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His Place car show continues raising funds

Richard D. L. Fulton


Bruce Tomas, Fairfield, stands beside his 1929 Four touring version of the Model A, which he displayed at the the Second Annual Emmitsburg Maryland Charity Car Show held September 10.

(9/12) Days of hurricane-generated rainfall of deluge proportions adversely impact numerous area activities, including the Second Annual Emmitsburg Maryland Charity Car Show held September 10 at the Mother Seton School in Emmitsburg.

The show is organized and held annually by Bill Kuhn, of His Place, Inc., a "full service automotive facility" located at 20 Creamery Way, Emmitsburg. The company also offers car restoration services.

Kuhn said this year’s show had actually been scheduled for May. "This (September 10) was the rain date" that was implemented when the May show was cancelled due to weather conditions.

At last year’s event, more than 120 antique, vintage and custom vehicles were displayed at the show. That number was reduced to several dozen participants this year, which Kuhn said is what happens when "Mother Nature fails to cooperate."

In spite of inclement weather still threatening the area during the event, several hundred individuals still attended to see the array of classic vehicles which had registered to participate.

One hundred percent of the show’s proceeds go toward providing funds to help support the Emmitsburg Osteopathic Primary Care Center (EOPCC), 121 West Main Street, and the Mother Seton School, 100 Creamery Road, Kuhn stated.

Kuhn said he had been thinking about having a car show in the area for "a couple of years" before actually creating one. "I had to figure out where and how to hold it. It would have been too much to do it up at our site (His Place.)"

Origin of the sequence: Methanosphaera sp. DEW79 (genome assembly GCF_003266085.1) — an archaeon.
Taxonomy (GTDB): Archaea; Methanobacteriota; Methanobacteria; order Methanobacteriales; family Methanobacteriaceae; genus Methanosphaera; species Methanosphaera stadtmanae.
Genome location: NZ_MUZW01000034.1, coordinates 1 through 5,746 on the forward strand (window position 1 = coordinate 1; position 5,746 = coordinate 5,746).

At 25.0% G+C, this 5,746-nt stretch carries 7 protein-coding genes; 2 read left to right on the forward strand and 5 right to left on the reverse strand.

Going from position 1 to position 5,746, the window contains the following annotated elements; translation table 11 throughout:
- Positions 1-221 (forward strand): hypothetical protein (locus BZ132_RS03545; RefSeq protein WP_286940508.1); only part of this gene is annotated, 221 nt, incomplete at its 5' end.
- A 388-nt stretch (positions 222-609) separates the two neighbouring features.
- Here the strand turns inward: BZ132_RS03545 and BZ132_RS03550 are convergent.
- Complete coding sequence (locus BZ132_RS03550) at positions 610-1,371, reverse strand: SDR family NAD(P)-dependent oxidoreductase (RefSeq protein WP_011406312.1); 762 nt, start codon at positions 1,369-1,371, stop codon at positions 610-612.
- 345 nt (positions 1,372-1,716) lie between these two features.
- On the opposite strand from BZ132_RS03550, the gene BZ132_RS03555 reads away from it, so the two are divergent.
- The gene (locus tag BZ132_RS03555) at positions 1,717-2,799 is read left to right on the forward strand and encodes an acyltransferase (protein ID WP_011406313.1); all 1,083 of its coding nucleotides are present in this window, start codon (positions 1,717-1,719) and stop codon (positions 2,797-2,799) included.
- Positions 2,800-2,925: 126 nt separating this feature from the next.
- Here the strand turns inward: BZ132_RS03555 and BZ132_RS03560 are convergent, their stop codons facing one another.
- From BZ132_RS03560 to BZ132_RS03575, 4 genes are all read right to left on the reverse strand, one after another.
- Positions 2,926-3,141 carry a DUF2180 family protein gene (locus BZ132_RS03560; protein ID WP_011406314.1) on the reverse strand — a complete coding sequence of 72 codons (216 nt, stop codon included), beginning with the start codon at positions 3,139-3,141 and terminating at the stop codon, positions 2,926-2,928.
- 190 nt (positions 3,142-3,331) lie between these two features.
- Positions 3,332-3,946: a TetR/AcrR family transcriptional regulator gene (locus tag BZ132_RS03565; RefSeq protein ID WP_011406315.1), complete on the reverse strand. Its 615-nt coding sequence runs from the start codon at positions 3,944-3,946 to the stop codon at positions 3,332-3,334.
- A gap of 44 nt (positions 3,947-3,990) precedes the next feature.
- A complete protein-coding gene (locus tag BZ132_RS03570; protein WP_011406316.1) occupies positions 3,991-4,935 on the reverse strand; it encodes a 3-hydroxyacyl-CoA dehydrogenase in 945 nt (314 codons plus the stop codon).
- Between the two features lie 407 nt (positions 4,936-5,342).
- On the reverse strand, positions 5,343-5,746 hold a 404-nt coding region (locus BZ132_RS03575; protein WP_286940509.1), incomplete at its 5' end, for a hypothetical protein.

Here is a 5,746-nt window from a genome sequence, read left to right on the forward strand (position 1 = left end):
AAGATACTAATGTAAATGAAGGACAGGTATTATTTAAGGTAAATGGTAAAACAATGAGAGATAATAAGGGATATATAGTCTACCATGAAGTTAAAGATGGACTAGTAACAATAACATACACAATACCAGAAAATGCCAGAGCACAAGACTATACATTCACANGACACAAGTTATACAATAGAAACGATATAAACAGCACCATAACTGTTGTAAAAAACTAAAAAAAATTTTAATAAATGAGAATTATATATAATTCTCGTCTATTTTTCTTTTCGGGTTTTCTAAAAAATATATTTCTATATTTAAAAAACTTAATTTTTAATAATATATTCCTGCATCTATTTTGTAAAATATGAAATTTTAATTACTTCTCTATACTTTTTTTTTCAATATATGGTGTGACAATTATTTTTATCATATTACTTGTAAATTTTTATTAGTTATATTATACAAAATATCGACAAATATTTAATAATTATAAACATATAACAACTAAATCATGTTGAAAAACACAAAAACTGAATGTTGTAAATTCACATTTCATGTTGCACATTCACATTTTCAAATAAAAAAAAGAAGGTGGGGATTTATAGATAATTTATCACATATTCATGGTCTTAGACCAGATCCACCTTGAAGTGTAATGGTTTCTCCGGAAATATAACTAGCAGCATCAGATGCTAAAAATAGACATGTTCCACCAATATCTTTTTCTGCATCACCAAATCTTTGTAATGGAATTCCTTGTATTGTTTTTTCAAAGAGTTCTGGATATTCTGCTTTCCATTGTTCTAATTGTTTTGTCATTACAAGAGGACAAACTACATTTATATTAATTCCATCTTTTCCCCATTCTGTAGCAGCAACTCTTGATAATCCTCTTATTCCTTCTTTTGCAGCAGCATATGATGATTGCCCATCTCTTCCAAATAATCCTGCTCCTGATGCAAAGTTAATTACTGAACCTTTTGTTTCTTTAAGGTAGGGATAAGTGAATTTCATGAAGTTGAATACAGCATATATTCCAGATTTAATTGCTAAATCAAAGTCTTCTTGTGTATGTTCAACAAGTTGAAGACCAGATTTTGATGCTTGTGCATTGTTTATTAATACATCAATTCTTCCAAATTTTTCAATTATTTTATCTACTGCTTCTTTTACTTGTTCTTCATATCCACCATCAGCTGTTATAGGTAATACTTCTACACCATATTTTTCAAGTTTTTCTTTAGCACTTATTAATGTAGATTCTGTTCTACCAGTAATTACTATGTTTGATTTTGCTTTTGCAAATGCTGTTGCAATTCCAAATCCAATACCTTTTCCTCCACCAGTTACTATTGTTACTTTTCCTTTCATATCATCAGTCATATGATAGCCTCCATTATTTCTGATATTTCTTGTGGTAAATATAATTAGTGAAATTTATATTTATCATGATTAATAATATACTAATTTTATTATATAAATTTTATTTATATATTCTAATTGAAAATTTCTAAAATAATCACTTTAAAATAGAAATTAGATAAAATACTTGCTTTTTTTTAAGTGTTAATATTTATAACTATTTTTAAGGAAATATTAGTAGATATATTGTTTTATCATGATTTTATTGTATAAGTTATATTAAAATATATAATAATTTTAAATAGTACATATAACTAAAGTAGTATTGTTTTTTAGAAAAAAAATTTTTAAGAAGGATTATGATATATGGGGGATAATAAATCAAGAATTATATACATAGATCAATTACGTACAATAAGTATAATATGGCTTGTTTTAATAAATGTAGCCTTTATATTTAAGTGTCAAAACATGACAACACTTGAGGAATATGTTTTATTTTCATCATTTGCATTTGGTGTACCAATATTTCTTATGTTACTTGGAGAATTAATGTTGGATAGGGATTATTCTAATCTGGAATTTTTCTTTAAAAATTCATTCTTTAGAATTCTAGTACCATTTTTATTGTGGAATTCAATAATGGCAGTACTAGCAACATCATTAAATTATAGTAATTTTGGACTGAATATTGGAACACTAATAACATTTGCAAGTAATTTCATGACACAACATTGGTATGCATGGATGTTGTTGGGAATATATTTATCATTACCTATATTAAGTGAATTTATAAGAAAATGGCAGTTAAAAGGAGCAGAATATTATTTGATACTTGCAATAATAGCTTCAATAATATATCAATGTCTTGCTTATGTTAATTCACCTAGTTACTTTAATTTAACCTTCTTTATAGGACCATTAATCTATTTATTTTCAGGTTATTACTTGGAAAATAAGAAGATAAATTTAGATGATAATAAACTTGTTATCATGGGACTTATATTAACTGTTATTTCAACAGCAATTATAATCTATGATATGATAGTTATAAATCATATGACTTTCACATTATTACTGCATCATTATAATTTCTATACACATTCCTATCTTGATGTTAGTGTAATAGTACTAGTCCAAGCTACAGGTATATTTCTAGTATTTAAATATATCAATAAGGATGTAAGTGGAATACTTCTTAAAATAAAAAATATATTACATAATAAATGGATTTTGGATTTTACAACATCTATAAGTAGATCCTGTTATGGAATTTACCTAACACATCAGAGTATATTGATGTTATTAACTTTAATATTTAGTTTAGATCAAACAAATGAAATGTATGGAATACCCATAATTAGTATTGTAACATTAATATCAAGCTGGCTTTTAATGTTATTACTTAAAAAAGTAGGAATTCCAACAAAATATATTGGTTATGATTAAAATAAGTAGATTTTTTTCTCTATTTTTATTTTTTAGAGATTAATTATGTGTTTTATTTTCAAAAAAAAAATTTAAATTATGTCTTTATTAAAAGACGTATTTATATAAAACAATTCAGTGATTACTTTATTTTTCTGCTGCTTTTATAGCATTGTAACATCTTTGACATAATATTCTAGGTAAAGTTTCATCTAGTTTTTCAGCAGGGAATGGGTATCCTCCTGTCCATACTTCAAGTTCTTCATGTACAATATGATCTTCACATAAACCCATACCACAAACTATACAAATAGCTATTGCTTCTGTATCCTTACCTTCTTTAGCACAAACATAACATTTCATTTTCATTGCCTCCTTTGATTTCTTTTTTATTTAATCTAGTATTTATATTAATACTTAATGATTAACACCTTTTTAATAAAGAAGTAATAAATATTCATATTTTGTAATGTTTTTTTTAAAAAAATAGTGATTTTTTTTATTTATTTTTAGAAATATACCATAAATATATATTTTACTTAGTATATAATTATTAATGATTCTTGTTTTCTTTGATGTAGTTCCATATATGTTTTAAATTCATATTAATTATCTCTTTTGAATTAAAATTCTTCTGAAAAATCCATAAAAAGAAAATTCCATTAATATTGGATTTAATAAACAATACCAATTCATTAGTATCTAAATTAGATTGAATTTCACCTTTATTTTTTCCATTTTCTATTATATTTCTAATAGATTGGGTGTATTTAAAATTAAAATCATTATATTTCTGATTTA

The auto show concept took off, he said, after meeting with EOPCC founder/owner Bonita J Portier.

More than 20 sponsors began to kick-in to help make the show a reality, including individually sponsoring trophies bearing the donor’s name. "Everything we have is donated," Kuhn stated. Any uncovered expense is paid for out-of-pocket by Kuhn, including the event insurance.

Last year’s car show raised between $3,000 and $4,000 for the EOPCC and Mother Seton School. This year, he said, "We didn’t touch those numbers (due to weather)."

The show, he said, "benefits everyone involved" by providing commercial enterprises with a means to advertise their participation, and providing funds to the health clinic and school.

One of the major backers of the event is Rocko Meats, 12623 Catoctin Furnace Road, which Kuhn referred to as "a very big sponsor."

Rocko Meats was founded in the early 1900s by Frank William Fraley. Current co-owners, Vicky and James "Nick" Fraley acquired the business in 1985 from James "Nick" Fraley, Sr.

Vicky Fraley said her and her husband’s company "got involved from the annual event from its initial beginning after discussing Kuhn’s fundraising effort with Portier.

"We supply meat and food for the event," Fraley said. She and her husband also have an interest in vintage vehicles.

The Fraleys plan on attending a car show in Ocean City, Maryland, this month to promote the Emmitsburg show by handing out flowers to vintage car owners attending that event.

"I hope a lot more people come next year," she said. The 2012 show is scheduled to take place in May.

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